What Céline Sciamma is interested in is "moments." There are many moments that linger in the mind long after the film has ended.
"Battle in Seattle" takes the actual 1999 protests against a summit meeting of the World Trade Organization and uses them as a backdrop for a fictional story about characters swept up in the tumult. The result is not quite a documentary and not quite a drama, but interesting all the same. It uses the approach of Haskell Wexler's "Medium Cool" (1969), but without the same urgency; Wexler's actors were plunged into the actual demonstrations at the 1968 Chicago Democratic National Convention, and "Battle" is not as convincing.
Much of the story involves an unnecessary romantic attraction between Jay (Martin Henderson), leader of the protesters, and Lou (Michelle Rodriguez), a member of the movement. They have to have disputes about tactics and motivations, etc., while drawing closer together, and in this context, they're just a distraction.
More to the point is Dale, the cop (Woody Harrelson) whose pregnant wife (Charlize Theron), a bystander, is caught up in the crowd and beaten by police. Dale asks for leave time, but is ordered back on the street by his commanding officer and releases his grief through rage. Harrelson's emotional arc in the film is convincing and effective.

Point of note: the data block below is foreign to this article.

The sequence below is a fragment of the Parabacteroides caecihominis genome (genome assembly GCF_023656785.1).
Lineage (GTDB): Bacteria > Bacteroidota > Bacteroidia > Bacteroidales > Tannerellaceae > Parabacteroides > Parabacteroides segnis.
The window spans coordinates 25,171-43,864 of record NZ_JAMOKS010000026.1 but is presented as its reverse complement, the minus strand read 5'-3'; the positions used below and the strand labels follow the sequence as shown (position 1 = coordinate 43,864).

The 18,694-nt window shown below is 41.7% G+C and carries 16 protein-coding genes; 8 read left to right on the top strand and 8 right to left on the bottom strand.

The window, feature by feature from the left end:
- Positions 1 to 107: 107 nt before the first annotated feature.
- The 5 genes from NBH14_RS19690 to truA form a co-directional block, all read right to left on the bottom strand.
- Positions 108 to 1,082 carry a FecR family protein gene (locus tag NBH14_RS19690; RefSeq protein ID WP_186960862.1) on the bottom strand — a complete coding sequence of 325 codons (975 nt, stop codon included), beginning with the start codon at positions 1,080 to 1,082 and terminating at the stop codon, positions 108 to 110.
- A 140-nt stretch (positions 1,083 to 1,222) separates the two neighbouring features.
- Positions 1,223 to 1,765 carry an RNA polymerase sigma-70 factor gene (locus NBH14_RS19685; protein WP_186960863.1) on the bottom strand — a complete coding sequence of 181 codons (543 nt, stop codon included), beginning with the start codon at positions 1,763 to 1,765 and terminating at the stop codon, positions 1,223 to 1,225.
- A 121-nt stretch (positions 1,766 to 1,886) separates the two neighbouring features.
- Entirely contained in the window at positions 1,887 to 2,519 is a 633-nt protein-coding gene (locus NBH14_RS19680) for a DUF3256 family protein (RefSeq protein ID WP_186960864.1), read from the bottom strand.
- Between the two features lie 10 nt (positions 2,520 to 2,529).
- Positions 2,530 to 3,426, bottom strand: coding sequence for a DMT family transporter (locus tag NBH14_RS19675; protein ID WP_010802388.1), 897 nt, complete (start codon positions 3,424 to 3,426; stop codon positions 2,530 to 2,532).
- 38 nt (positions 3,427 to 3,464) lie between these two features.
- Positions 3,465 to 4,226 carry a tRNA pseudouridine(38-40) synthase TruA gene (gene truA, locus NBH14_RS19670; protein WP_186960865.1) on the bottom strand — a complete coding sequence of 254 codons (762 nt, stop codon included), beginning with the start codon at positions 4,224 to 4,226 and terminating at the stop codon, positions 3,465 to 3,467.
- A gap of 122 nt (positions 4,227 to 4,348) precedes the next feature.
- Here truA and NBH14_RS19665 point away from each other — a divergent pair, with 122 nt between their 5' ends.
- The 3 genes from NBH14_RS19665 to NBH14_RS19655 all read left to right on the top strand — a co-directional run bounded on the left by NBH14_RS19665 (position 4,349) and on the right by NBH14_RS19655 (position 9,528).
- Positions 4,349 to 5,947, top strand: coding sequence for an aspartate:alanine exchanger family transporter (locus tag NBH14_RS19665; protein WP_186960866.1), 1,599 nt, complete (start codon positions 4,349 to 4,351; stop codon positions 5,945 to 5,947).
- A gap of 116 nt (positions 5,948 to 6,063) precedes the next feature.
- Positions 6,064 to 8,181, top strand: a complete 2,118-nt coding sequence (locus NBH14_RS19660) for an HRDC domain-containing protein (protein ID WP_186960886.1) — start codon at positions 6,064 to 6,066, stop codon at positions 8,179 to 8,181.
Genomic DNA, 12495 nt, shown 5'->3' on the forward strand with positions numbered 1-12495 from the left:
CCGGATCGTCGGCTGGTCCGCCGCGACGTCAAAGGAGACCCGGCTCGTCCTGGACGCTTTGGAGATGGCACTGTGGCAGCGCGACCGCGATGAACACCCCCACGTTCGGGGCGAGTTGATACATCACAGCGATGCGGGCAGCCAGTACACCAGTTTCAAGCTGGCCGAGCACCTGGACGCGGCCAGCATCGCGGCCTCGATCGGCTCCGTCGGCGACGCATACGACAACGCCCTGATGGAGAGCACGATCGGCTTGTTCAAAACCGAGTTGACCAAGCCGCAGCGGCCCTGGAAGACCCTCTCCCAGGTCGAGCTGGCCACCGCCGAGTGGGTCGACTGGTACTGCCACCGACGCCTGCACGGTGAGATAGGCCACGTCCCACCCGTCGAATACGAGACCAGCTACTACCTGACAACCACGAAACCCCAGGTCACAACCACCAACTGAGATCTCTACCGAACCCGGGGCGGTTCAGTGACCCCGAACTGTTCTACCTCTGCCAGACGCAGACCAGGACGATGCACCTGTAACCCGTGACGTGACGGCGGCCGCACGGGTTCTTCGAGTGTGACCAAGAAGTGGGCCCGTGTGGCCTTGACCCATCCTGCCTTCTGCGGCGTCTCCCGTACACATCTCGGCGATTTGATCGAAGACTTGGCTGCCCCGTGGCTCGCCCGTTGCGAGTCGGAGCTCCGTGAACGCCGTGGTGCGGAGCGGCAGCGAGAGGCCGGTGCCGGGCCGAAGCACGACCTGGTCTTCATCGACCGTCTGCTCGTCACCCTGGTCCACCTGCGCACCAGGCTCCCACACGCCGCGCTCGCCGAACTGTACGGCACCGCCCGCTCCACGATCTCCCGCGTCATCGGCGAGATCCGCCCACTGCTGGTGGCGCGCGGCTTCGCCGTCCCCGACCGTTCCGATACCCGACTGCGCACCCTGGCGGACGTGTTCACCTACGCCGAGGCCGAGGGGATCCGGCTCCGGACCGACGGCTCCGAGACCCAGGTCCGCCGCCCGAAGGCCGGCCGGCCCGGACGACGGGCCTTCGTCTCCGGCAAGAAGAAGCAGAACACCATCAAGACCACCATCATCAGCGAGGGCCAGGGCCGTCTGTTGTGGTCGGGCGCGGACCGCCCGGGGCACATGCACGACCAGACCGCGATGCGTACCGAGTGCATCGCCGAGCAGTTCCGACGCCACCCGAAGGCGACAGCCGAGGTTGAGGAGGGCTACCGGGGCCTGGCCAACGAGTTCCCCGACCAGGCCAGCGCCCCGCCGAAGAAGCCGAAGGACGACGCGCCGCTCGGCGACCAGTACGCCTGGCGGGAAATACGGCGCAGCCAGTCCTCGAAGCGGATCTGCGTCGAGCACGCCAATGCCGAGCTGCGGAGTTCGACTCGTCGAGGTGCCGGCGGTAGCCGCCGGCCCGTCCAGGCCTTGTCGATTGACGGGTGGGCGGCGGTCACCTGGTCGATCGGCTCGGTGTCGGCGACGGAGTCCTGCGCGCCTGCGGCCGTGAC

But what to make of Jean, the TV newswoman (Connie Nielsen), who plunges with her cameraman into the thick of the fighting, ignores orders from her station and becomes sympathetic? Yes, it happens (a lot of reporters covering the aftermath of Hurricane Katrina vented their anger at FEMA). That's not the problem. What seems odd is that she always seems to be at the crossroads between the action and the film's subplots, always is there for dramatic moments on video, and most of the time is the only TV news presence in the movie. Street reporters and their camera operators tend to congregate at the same hotspots.
Those glitches aside, "Battle in Seattle" makes a case for the way the WTO punishes Third World nations, allows the dumping of surpluses that drive workers away from jobs and is managed for the benefit of fat-cat nations. Some of the disagreement about the big Wall Street bailout reflects anger about the way money protects itself; should there be even a question that the executives who steered their companies into bankruptcy should be stripped of their multimillion-dollar bonuses?
Most people have never quite understood why there are protests worldwide about the WTO. "Battle in Seattle," which marks the feature-film directorial debut by actor Stuart Townsend, has a commendable prologue and some dialogue that helps explain, but for a very moving ground-level documentary that makes it all crystal clear, you might want to rent "Life and Debt" (2001), which is a closeup portrait of the destruction of small Jamaican farmers and the exploitation of workers. Would you believe the WTO pushes Third World nations into establishing poverty-wage barbed-wire enclaves for multinational corporations, inside of which local laws and protections do not apply?
My review of "Life and Debt" is online at www.rogerebert.com.
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